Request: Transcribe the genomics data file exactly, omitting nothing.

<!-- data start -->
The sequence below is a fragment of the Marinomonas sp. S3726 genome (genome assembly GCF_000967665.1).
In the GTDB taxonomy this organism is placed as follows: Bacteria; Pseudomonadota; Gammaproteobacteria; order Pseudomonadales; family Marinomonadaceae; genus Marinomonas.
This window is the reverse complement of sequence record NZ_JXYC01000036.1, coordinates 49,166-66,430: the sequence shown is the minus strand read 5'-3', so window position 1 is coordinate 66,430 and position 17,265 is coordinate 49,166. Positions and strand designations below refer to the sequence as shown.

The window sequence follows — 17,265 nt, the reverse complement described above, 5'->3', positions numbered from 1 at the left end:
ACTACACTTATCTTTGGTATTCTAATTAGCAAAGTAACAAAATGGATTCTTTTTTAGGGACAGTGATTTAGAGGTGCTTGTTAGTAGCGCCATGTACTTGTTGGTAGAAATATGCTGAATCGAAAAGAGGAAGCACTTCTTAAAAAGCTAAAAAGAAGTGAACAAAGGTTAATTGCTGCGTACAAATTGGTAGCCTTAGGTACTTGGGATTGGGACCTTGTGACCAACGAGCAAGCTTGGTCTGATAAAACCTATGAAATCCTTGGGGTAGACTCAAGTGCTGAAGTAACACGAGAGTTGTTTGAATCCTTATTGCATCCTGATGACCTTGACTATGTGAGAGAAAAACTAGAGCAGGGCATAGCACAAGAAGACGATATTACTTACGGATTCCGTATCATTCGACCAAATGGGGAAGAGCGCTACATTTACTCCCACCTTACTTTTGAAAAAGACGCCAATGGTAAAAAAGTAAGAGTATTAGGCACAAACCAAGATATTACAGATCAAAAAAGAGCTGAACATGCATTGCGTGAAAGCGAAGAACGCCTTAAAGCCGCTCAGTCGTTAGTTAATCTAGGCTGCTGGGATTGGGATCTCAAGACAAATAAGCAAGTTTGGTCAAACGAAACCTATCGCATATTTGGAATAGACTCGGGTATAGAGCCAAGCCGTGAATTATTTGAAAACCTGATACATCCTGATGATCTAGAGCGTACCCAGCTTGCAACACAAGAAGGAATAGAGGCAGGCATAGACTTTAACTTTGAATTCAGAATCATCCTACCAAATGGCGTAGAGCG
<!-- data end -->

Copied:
The sequence below is a fragment of the Marinomonas sp. S3726 genome (genome assembly GCF_000967665.1).
In the GTDB taxonomy this organism is placed as follows: Bacteria; Pseudomonadota; Gammaproteobacteria; order Pseudomonadales; family Marinomonadaceae; genus Marinomonas.
This window is the reverse complement of sequence record NZ_JXYC01000036.1, coordinates 49,166-66,430: the sequence shown is the minus strand read 5'-3', so window position 1 is coordinate 66,430 and position 17,265 is coordinate 49,166. Positions and strand designations below refer to the sequence as shown.

The window sequence follows — 17,265 nt, the reverse complement described above, 5'->3', positions numbered from 1 at the left end:
ACTACACTTATCTTTGGTATTCTAATTAGCAAAGTAACAAAATGGATTCTTTTTTAGGGACAGTGATTTAGAGGTGCTTGTTAGTAGCGCCATGTACTTGTTGGTAGAAATATGCTGAATCGAAAAGAGGAAGCACTTCTTAAAAAGCTAAAAAGAAGTGAACAAAGGTTAATTGCTGCGTACAAATTGGTAGCCTTAGGTACTTGGGATTGGGACCTTGTGACCAACGAGCAAGCTTGGTCTGATAAAACCTATGAAATCCTTGGGGTAGACTCAAGTGCTGAAGTAACACGAGAGTTGTTTGAATCCTTATTGCATCCTGATGACCTTGACTATGTGAGAGAAAAACTAGAGCAGGGCATAGCACAAGAAGACGATATTACTTACGGATTCCGTATCATTCGACCAAATGGGGAAGAGCGCTACATTTACTCCCACCTTACTTTTGAAAAAGACGCCAATGGTAAAAAAGTAAGAGTATTAGGCACAAACCAAGATATTACAGATCAAAAAAGAGCTGAACATGCATTGCGTGAAAGCGAAGAACGCCTTAAAGCCGCTCAGTCGTTAGTTAATCTAGGCTGCTGGGATTGGGATCTCAAGACAAATAAGCAAGTTTGGTCAAACGAAACCTATCGCATATTTGGAATAGACTCGGGTATAGAGCCAAGCCGTGAATTATTTGAAAACCTGATACATCCTGATGATCTAGAGCGTACCCAGCTTGCAACACAAGAAGGAATAGAGGCAGGCATAGACTTTAACTTTGAATTCAGAATCATCCTACCAAATGGCGTAGAGCG